Lynn Levin

Lynn-LevinLynn Levin’s newest books are the poetry collection Miss Plastique (Ragged Sky, 2013), a Next Generation Indie Book Awards finalist in poetry, and Birds on the Kiswar Tree (2Leaf Press, 2014), a translation from the Spanish of a collection of poems by the Peruvian Andean poet Odi Gonzales. She is co-author of Poems for the Writing: Prompts for Poets (Texture Press, 2013), a Next Generation Indie Book Awards finalist in education/academic books. Her poems, essays, short fiction, and translations have appeared in Painted Bride Quarterly, Michigan Quarterly Review, Cleaver, The Hopkins Review, Rattle, Young Adult Review Network, and other places. She teaches at Drexel University and the University of Pennsylvania.

DON’T THINK, stories by Richard Burgin, reviewed by Lynn Levin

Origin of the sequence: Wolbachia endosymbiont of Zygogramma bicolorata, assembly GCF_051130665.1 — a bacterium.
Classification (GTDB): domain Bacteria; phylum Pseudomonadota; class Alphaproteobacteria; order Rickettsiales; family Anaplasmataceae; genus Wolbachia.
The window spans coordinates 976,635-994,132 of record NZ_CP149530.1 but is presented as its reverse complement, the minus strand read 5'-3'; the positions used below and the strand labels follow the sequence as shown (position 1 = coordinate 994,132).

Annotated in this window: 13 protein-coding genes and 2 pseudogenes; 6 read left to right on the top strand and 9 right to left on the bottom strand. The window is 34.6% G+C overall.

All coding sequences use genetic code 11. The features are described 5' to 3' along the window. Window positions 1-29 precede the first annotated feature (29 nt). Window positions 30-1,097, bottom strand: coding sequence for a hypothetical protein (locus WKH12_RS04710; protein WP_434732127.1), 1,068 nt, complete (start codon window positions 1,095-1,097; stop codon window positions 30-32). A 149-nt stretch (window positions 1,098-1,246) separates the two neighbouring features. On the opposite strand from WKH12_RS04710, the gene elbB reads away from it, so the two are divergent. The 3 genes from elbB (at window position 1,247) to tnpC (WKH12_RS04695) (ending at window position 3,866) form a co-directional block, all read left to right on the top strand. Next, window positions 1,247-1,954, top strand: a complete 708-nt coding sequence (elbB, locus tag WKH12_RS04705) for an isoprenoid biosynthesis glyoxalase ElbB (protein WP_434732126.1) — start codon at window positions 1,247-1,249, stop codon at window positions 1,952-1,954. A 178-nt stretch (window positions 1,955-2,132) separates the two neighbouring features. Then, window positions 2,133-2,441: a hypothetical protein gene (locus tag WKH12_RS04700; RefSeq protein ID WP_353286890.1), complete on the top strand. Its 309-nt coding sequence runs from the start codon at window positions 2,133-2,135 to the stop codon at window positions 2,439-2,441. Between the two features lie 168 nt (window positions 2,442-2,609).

DON'T THINK by Richard Burgin Johns Hopkins University Press, 184 pages reviewed by Lynn Levin When you read Richard Burgin’s fiction, be prepared to slip into the lives of the neurotic, the slightly or very twisted, the disconnected, and the agonizingly lonely. And expect to find yourself sympathizing with them. Don’t Think, Burgin’s newest collection of short stories (and his nineteenth book), is one of his very best. The author’s straightforward and suspense-driven storytelling voice is as compelling as ever, the stories somewhat spooky and darkly comic. They give you the willies and keep you coming back for more. But Burgin, in this latest collection, demonstrates a new empathy for his characters. This notable evolution gives the characters softer landings and a fuller resonance in the reader’s imagination. The protagonists of Don’t Think are mostly single middle-aged men, isolated souls detached from parents, siblings, children, ex-lovers, and the few friends they ever had. The rest of the dramatis personae comprise drug dealers, prostitutes, molesters, users, charlatans, rivals, and seducers, many of whom turn on the hapless stiffs who venture into their webs. The book opens with the relentlessly lyrical and meditative story “Don’t Think,” which is narrated in the second ...
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